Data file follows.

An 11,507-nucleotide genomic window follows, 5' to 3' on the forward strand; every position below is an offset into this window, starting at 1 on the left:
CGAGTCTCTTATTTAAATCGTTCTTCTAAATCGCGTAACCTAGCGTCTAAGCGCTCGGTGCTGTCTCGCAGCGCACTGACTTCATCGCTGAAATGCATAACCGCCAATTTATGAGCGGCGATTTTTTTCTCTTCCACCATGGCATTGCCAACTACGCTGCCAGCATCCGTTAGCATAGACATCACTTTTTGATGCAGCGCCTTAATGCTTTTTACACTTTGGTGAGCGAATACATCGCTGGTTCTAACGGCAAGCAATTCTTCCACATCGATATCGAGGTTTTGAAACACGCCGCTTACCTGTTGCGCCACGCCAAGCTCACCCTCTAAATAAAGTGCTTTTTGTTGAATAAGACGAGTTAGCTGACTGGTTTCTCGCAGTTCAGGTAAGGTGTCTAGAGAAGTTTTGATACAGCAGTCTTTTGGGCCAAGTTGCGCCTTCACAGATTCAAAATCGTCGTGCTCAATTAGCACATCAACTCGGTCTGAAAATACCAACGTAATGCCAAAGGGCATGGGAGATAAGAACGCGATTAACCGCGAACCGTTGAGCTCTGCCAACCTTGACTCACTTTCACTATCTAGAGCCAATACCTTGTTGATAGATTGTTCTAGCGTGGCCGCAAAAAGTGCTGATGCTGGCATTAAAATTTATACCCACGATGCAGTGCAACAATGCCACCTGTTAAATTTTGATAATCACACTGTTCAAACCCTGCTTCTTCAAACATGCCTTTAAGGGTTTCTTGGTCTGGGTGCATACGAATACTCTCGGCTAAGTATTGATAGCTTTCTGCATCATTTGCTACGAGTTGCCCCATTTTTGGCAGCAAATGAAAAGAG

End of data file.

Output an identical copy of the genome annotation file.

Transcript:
An 11,507-nucleotide genomic window follows, 5' to 3' on the forward strand; every position below is an offset into this window, starting at 1 on the left:
CGAGTCTCTTATTTAAATCGTTCTTCTAAATCGCGTAACCTAGCGTCTAAGCGCTCGGTGCTGTCTCGCAGCGCACTGACTTCATCGCTGAAATGCATAACCGCCAATTTATGAGCGGCGATTTTTTTCTCTTCCACCATGGCATTGCCAACTACGCTGCCAGCATCCGTTAGCATAGACATCACTTTTTGATGCAGCGCCTTAATGCTTTTTACACTTTGGTGAGCGAATACATCGCTGGTTCTAACGGCAAGCAATTCTTCCACATCGATATCGAGGTTTTGAAACACGCCGCTTACCTGTTGCGCCACGCCAAGCTCACCCTCTAAATAAAGTGCTTTTTGTTGAATAAGACGAGTTAGCTGACTGGTTTCTCGCAGTTCAGGTAAGGTGTCTAGAGAAGTTTTGATACAGCAGTCTTTTGGGCCAAGTTGCGCCTTCACAGATTCAAAATCGTCGTGCTCAATTAGCACATCAACTCGGTCTGAAAATACCAACGTAATGCCAAAGGGCATGGGAGATAAGAACGCGATTAACCGCGAACCGTTGAGCTCTGCCAACCTTGACTCACTTTCACTATCTAGAGCCAATACCTTGTTGATAGATTGTTCTAGCGTGGCCGCAAAAAGTGCTGATGCTGGCATTAAAATTTATACCCACGATGCAGTGCAACAATGCCACCTGTTAAATTTTGATAATCACACTGTTCAAACCCTGCTTCTTCAAACATGCCTTTAAGGGTTTCTTGGTCTGGGTGCATACGAATACTCTCGGCTAAGTATTGATAGCTTTCTGCATCATTTGCTACGAGTTGCCCCATTTTTGGCAGCAAATGAAAAGAG